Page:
Much ink has been spilt in describing the precise nature of the soul-searching the GOP is undergoing in the wake of getting totally shellacked last Tuesday. There are a plethora of suggestions — of varying degrees of helpfulness — as to how the Republican party can re-brand and re-orient itself; ranging from capitulating on taxes to deciding that gay marriage isn’t a hill to die on. But there’s one easy ideological maneuver that Republicans could make that would simultaneously burnish their stance as the party of freedom and expand their base while alienating the president from his. It is a move that might also make one swing state a little easier to win in 2016. Congressional Republicans and conservative leaders could get on the weed bandwagon.
Now, the John Boehners and Mitch McConnells of the world may never win the loyalty of the Choom Gang contingent. But Republicans should rejoice with those who rejoiced when voters in Colorado and Washington passed sensible marijuana policy. Last Tuesday, both states passed ballot measures decriminalizing the recreational use of medical marijuana — and giving the GOP an early Christmas present.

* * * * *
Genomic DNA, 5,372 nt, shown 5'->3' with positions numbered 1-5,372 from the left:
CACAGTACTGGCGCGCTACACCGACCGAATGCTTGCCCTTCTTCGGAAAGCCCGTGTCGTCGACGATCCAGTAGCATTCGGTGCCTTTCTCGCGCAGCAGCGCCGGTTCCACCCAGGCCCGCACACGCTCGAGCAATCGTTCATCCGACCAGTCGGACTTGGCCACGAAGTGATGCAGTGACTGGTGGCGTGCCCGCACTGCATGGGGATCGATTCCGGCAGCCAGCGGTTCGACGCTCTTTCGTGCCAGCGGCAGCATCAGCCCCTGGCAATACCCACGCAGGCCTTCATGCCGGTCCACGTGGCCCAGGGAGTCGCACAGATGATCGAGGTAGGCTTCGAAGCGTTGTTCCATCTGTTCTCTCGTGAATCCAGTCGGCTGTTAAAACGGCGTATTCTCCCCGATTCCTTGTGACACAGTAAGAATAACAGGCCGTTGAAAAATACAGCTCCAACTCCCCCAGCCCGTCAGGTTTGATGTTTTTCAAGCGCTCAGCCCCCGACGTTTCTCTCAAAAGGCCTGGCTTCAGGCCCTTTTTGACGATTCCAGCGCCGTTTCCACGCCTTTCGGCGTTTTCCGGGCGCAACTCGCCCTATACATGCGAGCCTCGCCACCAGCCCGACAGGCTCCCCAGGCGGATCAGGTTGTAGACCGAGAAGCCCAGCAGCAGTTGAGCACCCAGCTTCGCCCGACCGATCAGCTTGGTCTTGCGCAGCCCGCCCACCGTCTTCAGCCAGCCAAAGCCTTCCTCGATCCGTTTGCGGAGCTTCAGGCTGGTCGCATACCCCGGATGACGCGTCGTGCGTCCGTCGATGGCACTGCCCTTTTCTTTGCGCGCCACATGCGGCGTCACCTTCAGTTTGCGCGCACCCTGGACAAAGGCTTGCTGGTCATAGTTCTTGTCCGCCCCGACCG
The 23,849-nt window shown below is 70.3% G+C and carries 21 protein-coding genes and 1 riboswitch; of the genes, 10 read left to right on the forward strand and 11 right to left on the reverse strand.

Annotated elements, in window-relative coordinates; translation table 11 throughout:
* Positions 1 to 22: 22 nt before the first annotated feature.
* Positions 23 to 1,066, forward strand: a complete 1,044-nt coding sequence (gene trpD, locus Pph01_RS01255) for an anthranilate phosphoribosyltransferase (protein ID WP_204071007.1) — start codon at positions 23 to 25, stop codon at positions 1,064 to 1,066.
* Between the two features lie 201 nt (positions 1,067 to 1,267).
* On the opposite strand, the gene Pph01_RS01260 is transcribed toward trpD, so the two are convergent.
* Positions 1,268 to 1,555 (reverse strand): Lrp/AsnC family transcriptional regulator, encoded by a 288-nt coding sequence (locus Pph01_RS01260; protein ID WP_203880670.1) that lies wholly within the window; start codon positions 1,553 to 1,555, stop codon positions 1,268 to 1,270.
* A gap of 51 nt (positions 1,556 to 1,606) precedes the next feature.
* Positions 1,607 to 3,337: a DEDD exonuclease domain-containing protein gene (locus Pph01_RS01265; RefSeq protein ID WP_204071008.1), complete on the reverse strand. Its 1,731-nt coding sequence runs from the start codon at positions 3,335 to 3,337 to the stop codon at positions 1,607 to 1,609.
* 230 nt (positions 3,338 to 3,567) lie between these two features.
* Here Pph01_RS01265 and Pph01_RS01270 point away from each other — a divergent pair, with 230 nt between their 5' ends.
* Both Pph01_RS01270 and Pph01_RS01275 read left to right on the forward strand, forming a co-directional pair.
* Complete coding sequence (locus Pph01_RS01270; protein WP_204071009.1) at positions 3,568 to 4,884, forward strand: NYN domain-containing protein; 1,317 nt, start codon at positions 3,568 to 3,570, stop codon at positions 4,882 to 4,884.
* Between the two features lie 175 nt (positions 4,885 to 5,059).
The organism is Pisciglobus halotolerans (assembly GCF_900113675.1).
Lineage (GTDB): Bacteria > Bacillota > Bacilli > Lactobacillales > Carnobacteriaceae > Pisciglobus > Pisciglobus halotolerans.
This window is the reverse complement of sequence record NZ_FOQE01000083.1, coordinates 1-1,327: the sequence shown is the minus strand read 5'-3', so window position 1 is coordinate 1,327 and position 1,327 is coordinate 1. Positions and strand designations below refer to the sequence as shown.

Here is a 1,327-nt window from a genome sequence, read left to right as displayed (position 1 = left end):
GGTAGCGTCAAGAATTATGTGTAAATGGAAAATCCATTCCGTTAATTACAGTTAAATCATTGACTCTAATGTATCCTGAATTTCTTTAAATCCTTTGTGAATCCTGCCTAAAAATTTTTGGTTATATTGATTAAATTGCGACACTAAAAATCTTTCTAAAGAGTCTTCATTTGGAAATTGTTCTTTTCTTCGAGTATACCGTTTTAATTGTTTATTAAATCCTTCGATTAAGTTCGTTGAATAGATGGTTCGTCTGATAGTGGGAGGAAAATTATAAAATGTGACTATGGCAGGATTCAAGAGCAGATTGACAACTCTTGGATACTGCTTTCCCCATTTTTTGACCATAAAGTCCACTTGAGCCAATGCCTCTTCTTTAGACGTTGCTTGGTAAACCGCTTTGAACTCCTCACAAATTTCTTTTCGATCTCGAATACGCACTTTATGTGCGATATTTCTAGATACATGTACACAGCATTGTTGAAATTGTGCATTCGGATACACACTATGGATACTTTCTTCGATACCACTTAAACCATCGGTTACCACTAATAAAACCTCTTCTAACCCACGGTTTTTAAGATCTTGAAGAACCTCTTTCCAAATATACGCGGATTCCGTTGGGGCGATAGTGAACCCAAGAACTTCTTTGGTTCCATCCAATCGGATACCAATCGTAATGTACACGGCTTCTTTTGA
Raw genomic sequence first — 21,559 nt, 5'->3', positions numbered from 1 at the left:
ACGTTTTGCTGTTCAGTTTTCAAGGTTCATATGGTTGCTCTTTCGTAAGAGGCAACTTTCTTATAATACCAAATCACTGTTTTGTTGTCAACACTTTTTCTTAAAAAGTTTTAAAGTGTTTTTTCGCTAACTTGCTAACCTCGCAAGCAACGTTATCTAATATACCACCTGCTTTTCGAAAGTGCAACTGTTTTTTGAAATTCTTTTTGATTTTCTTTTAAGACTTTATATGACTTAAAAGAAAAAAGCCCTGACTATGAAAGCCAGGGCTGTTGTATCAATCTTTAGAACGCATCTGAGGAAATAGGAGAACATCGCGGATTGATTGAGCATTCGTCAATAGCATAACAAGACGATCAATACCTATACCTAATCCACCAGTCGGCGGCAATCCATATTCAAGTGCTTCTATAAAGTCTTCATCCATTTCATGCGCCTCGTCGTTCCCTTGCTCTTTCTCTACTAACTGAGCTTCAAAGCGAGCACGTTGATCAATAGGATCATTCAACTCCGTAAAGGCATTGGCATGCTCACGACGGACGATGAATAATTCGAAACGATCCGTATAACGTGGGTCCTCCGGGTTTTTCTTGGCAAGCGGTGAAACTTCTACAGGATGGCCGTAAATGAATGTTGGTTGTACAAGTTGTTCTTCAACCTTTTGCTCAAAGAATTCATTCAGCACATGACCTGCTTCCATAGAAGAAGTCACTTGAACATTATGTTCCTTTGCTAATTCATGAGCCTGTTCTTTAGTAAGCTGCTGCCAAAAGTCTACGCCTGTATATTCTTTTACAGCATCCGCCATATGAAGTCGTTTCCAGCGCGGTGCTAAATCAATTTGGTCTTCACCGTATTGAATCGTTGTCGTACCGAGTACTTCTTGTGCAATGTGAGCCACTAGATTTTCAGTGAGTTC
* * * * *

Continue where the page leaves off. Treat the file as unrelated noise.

Most of us are familiar with the arguments for and against marijuana legalization — it’s non-addictive and (mostly) harmless; it’s not as bad for you as alcohol; it’s a gateway drug; it funds violent drug cartels; it’s too expensive to be worth taxing; etc. etc. ad nauseam. It’s probably not helpful to rehash all those here. The short version is this: A lot of smart people think weed is the devil, and a lot of other smart people like to toke up on weekends because, come on man, it’s just a plant and it grows in the ground.
On Tuesday, the people of Washington State and Colorado sided with the latter. They aren’t the first to ditch the metaphorical Keep off the Grass signs. Medical marijuana is legal in California and Massachusetts, and the People’s Republic of Ann Arbor — Warning: This will not surprise you — has functionally decriminalized possession. This should hearten those fond of federalism. Remember, you don’t have to like THC to hate Washington, D.C. As a general rule, states’ assertion of autonomy is good news for friends of limited government, rendering the question not how conservatives should feel about marijuana decriminalization, but rather how they should respond to it.